How long does a certificate of capacity last?
In most instances under the WorkCover system, a certificate of capacity will run for 28 days. The initial WorkCover certificate should run for 14 days.
In a limited number of instances, certificates can run for three months but this is usually for people who have a long term injury that is not likely to change.
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Your initial certificate of capacity should run for no more than 14 days.
The initial certificate is the first certificate under your WorkCover claim.
So after you suffer an injury, and the first time the medical practitioner provides you with a certificate of capacity, this certificate should run for no more than 14 days.
If the certificate runs for more than 14 days, the WorkCover insurer may ask you to return to your doctor and break the certificate into smaller periods.
For example, if your first certificate runs for 28 days, the insurer may request that you go back to your doctor and obtain two certificates covering 14 days each.
In some instances, they will accept a first certificate that runs for more than 14 days, but it is a better idea of have your first certificate to run for no more than 14 days to save yourself the potential administrative headache.
If you have had weekly payments paid to you and then ceased, and then you make an application to have weekly payment reinstated, your first certificate under the reinstatement period should be 28 days.
It does not need to be for 14 days again.
If you’re not yet lodging a claim
If you’re not sure whether to lodge a claim yet, or you’re wanting to hold off on lodging a claim – but you’re still obtaining certificates of capacity, you should still ensure that your first certificate runs for 14 days and thereafter your certificates can run for 28 days each.
The majority of certificates of capacity will run for 28 days.
That is, any certificates obtained after the initial medical certificate.
Over the duration of your WorkCover claim, if you are obtaining certificates of capacity and claiming weekly payments, it’s likely that most of your certificates will be for 28 days.
This will apply regardless as to whether you have a physical injury or a psychological injury.
In some instances, you are able to have certificates that run for three months.
However, you should not just go to the person that is providing you with certificates and ask them for a three monthly certificate.
The WorkCover insurer in this instance will likely not accept the certificate and will ask you to go back to the person that certified you and obtain certificates that run for 28 days.
In order to have certificates that run for three months accepted by the WorkCover insurer, you should first have an injury that is a long term injury. That is, an injury that is not likely to change.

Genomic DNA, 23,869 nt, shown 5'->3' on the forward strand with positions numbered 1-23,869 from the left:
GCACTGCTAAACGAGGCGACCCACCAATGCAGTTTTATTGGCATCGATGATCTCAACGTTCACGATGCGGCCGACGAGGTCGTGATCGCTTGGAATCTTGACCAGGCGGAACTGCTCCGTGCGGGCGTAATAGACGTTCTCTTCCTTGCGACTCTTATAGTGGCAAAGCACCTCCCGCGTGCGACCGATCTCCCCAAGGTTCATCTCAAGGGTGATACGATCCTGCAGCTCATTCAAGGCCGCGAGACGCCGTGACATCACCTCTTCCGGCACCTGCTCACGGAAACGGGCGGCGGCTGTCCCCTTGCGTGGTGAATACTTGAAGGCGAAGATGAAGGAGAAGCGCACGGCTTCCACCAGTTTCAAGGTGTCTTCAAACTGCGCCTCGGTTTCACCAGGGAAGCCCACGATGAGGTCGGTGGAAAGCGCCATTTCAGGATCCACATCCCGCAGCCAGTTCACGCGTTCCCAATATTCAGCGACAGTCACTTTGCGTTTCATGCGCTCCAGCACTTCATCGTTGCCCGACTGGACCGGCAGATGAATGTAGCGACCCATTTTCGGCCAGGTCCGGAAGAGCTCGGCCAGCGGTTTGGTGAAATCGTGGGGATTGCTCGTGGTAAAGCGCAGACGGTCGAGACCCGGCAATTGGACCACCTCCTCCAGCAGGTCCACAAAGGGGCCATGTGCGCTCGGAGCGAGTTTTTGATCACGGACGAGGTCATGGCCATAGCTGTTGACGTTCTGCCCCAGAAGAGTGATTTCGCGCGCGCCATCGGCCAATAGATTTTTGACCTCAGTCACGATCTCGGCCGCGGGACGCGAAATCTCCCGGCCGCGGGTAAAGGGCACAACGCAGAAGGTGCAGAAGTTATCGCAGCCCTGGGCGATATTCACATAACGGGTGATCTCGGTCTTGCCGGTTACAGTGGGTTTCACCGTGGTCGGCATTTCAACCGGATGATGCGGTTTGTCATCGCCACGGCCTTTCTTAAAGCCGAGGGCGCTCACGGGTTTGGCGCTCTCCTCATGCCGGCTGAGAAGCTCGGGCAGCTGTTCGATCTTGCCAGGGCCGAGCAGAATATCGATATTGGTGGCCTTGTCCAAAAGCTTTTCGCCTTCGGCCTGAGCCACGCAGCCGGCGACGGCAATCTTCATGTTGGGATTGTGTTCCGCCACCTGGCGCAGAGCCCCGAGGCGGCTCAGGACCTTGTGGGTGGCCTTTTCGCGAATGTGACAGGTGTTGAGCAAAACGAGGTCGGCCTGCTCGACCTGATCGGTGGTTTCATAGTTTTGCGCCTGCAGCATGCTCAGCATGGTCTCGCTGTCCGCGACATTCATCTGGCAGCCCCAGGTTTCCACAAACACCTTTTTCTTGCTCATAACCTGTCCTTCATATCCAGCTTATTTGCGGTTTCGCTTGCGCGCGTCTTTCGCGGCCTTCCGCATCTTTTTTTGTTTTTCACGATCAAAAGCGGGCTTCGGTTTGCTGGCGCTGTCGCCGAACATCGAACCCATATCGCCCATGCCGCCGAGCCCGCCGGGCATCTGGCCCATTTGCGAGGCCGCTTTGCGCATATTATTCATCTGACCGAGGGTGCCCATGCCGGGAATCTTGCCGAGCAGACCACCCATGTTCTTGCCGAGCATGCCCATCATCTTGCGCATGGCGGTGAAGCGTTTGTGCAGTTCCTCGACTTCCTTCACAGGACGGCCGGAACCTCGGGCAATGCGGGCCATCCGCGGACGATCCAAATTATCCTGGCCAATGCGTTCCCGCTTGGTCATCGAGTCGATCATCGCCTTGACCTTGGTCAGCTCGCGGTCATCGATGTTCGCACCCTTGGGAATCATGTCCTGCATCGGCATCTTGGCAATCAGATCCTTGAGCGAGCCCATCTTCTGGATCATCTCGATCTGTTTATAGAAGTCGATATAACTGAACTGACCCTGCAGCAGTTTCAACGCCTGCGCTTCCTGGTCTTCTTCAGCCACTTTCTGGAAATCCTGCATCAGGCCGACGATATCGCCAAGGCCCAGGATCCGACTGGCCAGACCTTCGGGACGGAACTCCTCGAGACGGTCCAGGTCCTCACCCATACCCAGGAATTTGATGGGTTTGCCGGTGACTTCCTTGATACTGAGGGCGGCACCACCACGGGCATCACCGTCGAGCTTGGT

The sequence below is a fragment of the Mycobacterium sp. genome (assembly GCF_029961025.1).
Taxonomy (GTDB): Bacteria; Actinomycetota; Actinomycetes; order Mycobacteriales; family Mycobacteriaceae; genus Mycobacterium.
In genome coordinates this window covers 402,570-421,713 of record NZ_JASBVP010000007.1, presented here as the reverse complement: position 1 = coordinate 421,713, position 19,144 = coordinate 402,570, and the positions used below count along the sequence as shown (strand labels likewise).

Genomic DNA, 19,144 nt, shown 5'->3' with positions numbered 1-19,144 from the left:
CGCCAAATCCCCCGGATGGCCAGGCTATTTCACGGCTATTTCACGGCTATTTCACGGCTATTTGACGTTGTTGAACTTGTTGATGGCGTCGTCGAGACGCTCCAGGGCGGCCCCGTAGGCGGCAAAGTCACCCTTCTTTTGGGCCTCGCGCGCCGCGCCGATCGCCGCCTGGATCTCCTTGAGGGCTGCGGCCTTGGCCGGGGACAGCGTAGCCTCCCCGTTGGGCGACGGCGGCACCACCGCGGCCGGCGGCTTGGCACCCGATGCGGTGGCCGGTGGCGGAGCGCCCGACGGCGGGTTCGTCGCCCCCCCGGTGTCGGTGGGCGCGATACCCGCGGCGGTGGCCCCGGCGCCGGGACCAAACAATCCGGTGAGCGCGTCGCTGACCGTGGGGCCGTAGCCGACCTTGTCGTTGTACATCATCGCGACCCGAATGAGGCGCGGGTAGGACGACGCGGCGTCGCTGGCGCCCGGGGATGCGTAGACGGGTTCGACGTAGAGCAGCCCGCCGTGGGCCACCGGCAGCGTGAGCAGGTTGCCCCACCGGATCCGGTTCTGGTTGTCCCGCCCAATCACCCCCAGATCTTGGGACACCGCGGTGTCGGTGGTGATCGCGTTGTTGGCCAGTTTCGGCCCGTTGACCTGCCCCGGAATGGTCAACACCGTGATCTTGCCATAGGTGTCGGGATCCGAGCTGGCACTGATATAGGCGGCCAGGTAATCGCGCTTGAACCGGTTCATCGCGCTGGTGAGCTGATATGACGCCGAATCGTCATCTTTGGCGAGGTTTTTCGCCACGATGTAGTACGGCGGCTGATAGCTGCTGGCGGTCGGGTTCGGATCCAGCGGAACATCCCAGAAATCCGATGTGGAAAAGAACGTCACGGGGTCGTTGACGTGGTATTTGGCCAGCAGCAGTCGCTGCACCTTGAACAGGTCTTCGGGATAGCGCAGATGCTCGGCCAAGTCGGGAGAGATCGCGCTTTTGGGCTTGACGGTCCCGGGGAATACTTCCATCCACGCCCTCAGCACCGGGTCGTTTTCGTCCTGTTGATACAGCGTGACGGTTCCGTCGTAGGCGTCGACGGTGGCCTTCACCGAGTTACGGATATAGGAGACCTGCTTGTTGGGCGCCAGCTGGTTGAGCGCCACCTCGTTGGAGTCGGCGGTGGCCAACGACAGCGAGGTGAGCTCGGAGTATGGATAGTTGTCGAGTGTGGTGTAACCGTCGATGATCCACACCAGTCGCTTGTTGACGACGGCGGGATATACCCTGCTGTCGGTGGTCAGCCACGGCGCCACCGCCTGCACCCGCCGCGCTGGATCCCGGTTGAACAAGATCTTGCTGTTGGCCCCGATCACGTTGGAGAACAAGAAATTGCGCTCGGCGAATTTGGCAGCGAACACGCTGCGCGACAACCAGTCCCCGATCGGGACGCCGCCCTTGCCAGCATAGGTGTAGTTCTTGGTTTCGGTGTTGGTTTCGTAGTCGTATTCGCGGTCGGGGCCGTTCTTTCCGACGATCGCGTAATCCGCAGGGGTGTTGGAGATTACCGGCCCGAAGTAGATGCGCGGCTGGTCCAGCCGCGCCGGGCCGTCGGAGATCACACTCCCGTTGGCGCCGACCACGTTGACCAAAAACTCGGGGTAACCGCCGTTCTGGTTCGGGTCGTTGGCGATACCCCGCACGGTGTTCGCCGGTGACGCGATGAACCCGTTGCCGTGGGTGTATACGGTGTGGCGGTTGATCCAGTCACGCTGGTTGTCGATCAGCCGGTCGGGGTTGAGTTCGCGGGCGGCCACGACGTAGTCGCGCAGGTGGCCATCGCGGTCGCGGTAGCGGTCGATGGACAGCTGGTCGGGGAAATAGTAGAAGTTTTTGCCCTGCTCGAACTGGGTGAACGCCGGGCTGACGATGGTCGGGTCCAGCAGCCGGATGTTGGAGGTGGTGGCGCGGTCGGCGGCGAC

It might for example be appropriate if you have an injury and you have been in receipt of weekly payments for a number of years (perhaps you’ve crossed the 130 week threshold).
And in addition to this, before obtaining a three month certificate, you should first seek permission to obtain a three month certificate from the WorkCover insurer.
They may want the person to write on the certificate something to the effect of ‘the medical condition is not likely to change.’
Another instance as to where a three monthly certificate might be appropriate is if you are going overseas or otherwise unable to see your doctor for a while.
If you’re going overseas for say four months, the insurer may accept a three month certificate from you.
Can you get a certificate that runs for longer than three months?
In short, no you can’t. A three month certificate is as long as period as you can have.
Can a normal medical certificate substitute for a certificate of capacity?
No, the WorkCover insurer will not accept a regular medical certificate instead of a certificate of capacity.
This applies for any time period – that is, whether the regular medical certificate covers a 14, 28 or three month period.
The only possible alternative to a certificate of capacity is a statutory declaration.
In some instances, the WorkCover insurer will accept a statutory declaration that covers a period of time of incapacity where certificates of capacity were not obtained or not able to be obtained. However, a statutory declaration should only be a backup option – you should not rely on a statutory declaration being accepted by the WorkCover insurer instead of a certificate of capacity during the ordinary course of events of your WorkCover matter.
Most certificates of capacity will run for 28 days. Initial certificates of capacity should, in most instances, run for no more than 14 days.
In limited instances, certificates of capacity can run for three months. This is typically in instances where a person has a long term injury that is not likely to alter. Before obtaining a certificate of capacity that runs for three months, you should first seek permission from the WorkCover insurer. If you don’t, the WorkCover insurer is likely to not accept certificate and will ask you to return to the person that certified you and obtain certificates that run for 28 days each.